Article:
Security force members attend a training in Herat Province, Afghanistan, on April 21, 2021.Photo:Xinhua
China and its Central Asian partners will strengthen cooperation on fighting “Three Evils” – terrorism, separatism and religious extremism – in the future to safeguard the regional peace and stability after US military troops withdraw from Afghanistan, as the pullout could leave chaotic situations and the region could become a breeding ground for “Three Evils,” said Chinese experts, as the second China + Central Asia (C+C5) foreign ministers meeting took place.
Chinese State Councilor and Foreign Minister Wang Yi on Wednesday held talks with his counterparts from five Central Asian countries – Kazakhstan, Uzbekistan, Tajikistan, Kyrgyzstan and Turkmenistan – most of which are also members of the Shanghai Cooperation Organization (SCO), in Xi’an, capital of northwest China’s Shaanxi Province.
Wang chaired the multilateral meetings and also held bilateral talks with relevant countries to discuss issues covering fighting coronavirus, energy, security, the Belt and Road Initiative, trade and law-enforcement against transnational organized crimes, according to the Chinese Foreign Ministry’s website on Wednesday. China and the five Central Asian countries also released a joint statement on dealing with the COVID-19 pandemic.
Clean the mess
Since the US announced it will pull out its troops from Afghanistan by September 11, the Afghanistan issue is becoming a hot topic that has attracted attention worldwide, not only among the US’ NATO allies, but also from neighboring countries of Afghanistan, including China. Wang elaborated China’s position on Afghan situation at the C+C5 meeting.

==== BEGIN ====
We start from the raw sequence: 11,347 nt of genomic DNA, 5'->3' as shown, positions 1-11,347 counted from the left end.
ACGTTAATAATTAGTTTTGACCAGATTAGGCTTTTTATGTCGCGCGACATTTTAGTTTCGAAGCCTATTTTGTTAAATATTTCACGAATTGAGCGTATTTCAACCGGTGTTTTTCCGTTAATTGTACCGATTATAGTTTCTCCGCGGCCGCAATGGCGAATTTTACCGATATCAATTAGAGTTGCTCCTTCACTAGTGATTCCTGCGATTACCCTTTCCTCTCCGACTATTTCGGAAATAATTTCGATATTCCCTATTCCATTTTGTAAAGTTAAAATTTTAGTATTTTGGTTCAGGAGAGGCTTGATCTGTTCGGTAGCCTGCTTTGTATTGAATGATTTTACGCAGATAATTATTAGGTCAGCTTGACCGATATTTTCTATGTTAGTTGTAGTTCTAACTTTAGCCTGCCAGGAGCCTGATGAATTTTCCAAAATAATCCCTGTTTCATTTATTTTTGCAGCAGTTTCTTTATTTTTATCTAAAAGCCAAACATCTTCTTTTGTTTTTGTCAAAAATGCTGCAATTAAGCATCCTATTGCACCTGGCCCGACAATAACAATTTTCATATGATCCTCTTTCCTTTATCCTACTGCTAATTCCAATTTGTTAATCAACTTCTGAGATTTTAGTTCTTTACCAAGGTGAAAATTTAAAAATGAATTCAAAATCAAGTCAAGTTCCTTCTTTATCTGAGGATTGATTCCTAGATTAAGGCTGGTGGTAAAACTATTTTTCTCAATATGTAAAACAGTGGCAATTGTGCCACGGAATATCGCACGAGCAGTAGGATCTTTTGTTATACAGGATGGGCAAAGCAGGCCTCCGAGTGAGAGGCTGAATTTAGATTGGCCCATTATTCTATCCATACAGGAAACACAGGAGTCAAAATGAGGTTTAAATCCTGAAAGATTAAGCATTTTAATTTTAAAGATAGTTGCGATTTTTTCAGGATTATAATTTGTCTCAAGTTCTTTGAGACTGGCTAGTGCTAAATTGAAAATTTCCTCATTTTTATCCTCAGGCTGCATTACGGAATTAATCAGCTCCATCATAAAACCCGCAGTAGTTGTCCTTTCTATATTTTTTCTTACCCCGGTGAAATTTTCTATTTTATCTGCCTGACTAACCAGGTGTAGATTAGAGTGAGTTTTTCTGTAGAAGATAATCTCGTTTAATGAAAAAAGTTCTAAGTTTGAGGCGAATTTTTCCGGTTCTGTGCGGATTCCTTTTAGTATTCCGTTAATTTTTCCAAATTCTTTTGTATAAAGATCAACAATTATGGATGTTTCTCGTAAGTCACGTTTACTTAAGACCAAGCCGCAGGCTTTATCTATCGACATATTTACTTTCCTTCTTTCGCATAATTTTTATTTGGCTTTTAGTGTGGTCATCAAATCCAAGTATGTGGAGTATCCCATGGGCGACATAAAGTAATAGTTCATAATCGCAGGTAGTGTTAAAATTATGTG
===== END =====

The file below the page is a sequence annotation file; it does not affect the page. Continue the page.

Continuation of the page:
China believes that “foreign troops should withdraw from Afghanistan in an orderly and responsible manner to prevent any hasty action from adversely affecting and seriously interfering with the peace and reconciliation process in Afghanistan,” said the Chinese foreign minister.
Wang said that it is necessary for neighboring countries of Afghanistan, including Uzbekistan and Tajikistan, to coordinate their positions in a timely manner, speak with one voice, and fully support the Afghan domestic peace process to overcome difficulties and move forward, the Xinhua News Agency reported on Wednesday.
According to the Wall Street Journal on Saturday, US military planners are looking for options to base forces and equipment in Central Asia and the Middle East after American and allied troops leave Afghanistan in the coming months.